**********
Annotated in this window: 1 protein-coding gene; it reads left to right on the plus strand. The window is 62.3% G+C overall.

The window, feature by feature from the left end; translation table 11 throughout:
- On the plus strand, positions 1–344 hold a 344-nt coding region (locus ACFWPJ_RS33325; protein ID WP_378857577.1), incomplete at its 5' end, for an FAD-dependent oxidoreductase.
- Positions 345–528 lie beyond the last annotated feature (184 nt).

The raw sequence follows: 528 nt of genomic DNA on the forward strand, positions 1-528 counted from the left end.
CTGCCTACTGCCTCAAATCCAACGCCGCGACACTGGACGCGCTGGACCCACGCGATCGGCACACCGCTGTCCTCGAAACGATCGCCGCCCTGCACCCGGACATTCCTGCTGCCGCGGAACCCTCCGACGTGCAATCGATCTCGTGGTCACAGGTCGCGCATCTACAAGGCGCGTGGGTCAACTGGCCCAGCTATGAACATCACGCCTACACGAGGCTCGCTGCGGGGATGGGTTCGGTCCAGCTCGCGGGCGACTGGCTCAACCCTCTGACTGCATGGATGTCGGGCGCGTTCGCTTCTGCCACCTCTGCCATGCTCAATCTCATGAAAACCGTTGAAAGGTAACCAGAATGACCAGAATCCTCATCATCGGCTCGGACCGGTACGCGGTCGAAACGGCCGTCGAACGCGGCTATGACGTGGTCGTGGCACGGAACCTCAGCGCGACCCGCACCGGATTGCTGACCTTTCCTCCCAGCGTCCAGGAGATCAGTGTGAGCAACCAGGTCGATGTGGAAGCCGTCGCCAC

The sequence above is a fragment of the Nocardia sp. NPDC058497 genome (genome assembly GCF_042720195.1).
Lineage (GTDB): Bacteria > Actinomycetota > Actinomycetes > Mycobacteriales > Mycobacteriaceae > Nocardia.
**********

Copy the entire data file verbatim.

Annotated in this window: 1 protein-coding gene; it reads left to right on the plus strand. The window is 62.3% G+C overall.

The window, feature by feature from the left end; translation table 11 throughout:
- On the plus strand, positions 1–344 hold a 344-nt coding region (locus ACFWPJ_RS33325; protein ID WP_378857577.1), incomplete at its 5' end, for an FAD-dependent oxidoreductase.
- Positions 345–528 lie beyond the last annotated feature (184 nt).

The raw sequence follows: 528 nt of genomic DNA on the forward strand, positions 1-528 counted from the left end.
CTGCCTACTGCCTCAAATCCAACGCCGCGACACTGGACGCGCTGGACCCACGCGATCGGCACACCGCTGTCCTCGAAACGATCGCCGCCCTGCACCCGGACATTCCTGCTGCCGCGGAACCCTCCGACGTGCAATCGATCTCGTGGTCACAGGTCGCGCATCTACAAGGCGCGTGGGTCAACTGGCCCAGCTATGAACATCACGCCTACACGAGGCTCGCTGCGGGGATGGGTTCGGTCCAGCTCGCGGGCGACTGGCTCAACCCTCTGACTGCATGGATGTCGGGCGCGTTCGCTTCTGCCACCTCTGCCATGCTCAATCTCATGAAAACCGTTGAAAGGTAACCAGAATGACCAGAATCCTCATCATCGGCTCGGACCGGTACGCGGTCGAAACGGCCGTCGAACGCGGCTATGACGTGGTCGTGGCACGGAACCTCAGCGCGACCCGCACCGGATTGCTGACCTTTCCTCCCAGCGTCCAGGAGATCAGTGTGAGCAACCAGGTCGATGTGGAAGCCGTCGCCAC

The sequence above is a fragment of the Nocardia sp. NPDC058497 genome (genome assembly GCF_042720195.1).
Lineage (GTDB): Bacteria > Actinomycetota > Actinomycetes > Mycobacteriales > Mycobacteriaceae > Nocardia.